Harvard MBAs Flee Wall Street, Take Pay CutFrancesca Di Meglio
An MBA from Harvard Business School may have lost a bit of its shine—about $5,000 worth.
The median salary for the school’s 2013 graduates dropped by that amount from the median for last year’s class, according to preliminary career data published by the school. By graduation in May, 15 percent of the class had not received a job offer, compared with 11 percent in 2012, says Christine Van Dae, manager of market intelligence at the school.
Like many business schools, Harvard polls students throughout the year, and some are harder to get in touch with than others or fail to respond, so the snapshot of MBA job placement at graduation is likely to change over the summer. Because of the improving economy, Van Dae says, graduates had more confidence waiting for the right opportunity rather than taking the first job that came along. “We just don’t know what we’ll see with the final numbers three months after graduation,” Van Dae says.
The fact that fewer students went into financial services, one of the highest-paid industries for MBA graduates, might be part of the reason for the salary dip. Financial service companies hired 27 percent of the Harvard Class of 2013 by graduation, down from final figures of 45 percent in 2008 and 35 percent in 2012. Technology companies, meanwhile, picked up 18 percent of the class by graduation, up from final figures of 7 percent in 2008 and 12 percent in 2012.
Wall Street, once considered the default destination for many Harvard MBA graduates, has lost much of its appeal since the financial crisis began in 2008. Layoffs, salary and hiring cuts, and the perception of greed have turned off many students.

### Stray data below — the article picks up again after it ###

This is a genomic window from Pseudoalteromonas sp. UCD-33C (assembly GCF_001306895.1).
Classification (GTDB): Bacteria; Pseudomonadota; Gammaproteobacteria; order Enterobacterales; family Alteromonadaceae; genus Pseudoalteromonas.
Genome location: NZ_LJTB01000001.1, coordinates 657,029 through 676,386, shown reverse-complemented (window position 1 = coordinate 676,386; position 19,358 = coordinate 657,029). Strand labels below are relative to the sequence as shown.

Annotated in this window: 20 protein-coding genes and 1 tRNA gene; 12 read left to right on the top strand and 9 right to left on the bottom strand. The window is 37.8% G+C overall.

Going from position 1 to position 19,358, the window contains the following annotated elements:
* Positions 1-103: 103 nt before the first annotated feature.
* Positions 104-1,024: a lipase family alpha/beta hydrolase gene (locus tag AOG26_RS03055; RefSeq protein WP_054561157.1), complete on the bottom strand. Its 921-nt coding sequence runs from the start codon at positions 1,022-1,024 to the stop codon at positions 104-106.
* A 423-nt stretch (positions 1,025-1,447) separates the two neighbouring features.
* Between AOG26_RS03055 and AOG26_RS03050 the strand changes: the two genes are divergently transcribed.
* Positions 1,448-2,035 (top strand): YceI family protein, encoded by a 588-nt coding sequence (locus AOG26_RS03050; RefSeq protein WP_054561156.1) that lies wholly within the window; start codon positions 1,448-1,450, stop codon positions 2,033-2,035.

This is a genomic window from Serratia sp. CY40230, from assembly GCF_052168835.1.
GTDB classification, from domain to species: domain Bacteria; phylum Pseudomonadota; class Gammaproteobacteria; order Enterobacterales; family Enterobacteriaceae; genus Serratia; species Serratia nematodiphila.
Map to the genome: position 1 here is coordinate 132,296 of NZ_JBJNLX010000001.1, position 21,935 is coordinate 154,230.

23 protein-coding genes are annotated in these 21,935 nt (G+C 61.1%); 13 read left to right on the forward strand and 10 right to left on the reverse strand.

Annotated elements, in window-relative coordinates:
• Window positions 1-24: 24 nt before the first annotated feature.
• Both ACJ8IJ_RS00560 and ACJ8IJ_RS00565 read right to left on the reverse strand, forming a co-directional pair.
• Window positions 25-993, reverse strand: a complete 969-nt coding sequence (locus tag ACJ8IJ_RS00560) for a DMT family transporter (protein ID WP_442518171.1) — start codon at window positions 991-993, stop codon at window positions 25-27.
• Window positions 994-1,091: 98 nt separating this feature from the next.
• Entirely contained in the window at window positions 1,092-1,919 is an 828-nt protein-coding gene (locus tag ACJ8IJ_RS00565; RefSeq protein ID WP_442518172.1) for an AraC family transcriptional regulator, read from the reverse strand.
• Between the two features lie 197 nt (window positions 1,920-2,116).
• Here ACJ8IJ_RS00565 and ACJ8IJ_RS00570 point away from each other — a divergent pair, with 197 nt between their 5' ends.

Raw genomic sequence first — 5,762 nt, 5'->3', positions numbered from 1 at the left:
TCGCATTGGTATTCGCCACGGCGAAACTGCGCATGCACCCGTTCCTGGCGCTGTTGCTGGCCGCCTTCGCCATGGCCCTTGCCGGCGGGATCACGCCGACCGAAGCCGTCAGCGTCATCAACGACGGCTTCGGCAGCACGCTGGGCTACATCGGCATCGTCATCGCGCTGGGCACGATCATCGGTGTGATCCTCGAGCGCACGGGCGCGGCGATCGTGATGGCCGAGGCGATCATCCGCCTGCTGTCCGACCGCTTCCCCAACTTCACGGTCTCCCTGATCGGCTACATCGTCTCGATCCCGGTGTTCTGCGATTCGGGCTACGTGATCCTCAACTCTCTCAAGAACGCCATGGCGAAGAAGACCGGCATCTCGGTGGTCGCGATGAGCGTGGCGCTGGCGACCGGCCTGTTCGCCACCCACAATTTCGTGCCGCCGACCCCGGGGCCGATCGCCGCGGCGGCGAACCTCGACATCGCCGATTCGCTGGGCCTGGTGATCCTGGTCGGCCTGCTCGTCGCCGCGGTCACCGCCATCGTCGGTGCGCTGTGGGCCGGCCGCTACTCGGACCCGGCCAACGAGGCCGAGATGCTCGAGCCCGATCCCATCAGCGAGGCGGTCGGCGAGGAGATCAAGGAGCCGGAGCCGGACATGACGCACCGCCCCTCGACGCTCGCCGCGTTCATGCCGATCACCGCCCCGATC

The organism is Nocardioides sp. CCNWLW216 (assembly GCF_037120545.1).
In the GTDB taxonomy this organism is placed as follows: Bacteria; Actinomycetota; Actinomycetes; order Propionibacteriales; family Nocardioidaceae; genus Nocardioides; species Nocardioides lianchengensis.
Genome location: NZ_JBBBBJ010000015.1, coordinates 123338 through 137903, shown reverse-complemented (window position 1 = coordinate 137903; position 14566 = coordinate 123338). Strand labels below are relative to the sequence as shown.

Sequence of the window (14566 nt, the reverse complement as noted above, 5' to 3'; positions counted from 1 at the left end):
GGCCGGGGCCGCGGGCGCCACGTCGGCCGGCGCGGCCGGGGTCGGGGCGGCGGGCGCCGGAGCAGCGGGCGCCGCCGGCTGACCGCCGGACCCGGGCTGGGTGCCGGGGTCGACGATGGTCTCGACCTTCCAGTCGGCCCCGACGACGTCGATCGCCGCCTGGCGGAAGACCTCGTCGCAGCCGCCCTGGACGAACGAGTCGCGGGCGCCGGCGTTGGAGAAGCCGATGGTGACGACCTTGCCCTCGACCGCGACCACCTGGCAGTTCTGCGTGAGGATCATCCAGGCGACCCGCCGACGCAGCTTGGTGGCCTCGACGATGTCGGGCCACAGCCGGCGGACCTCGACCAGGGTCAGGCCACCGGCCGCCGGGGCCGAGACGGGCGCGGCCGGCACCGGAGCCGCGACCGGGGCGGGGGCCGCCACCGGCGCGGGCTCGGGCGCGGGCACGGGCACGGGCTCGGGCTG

Tech companies aren’t the only ones benefiting from this shift. Consulting, which is the only other industry with salaries comparable to those in financial services, also has seen an uptick in recent years. Twenty-five percent of the Harvard Class of 2013 went into consulting, according to the preliminary data, compared with 21 percent in 2008. The share of graduates taking consulting jobs has hovered between 25 percent and 28 percent in the years since then, according to the final tallies.
Industries paying the most lucrative salaries to 2013 Harvard grads include consulting and venture capital, both with median salaries of $135,000, according to the preliminary data. Graduates taking jobs at hedge funds had a median salary of $138,000, while those headed into private equity reported a median of $150,000.
Duke University’s Fuqua School of Business also recently released preliminary career data for its Class of 2013, which showed that the majority of graduates went into consulting and financial services, but the number of MBAs receiving job offers by graduation had dropped significantly. Fuqua grads, on the other hand, saw their median salary rise 2.5 percent.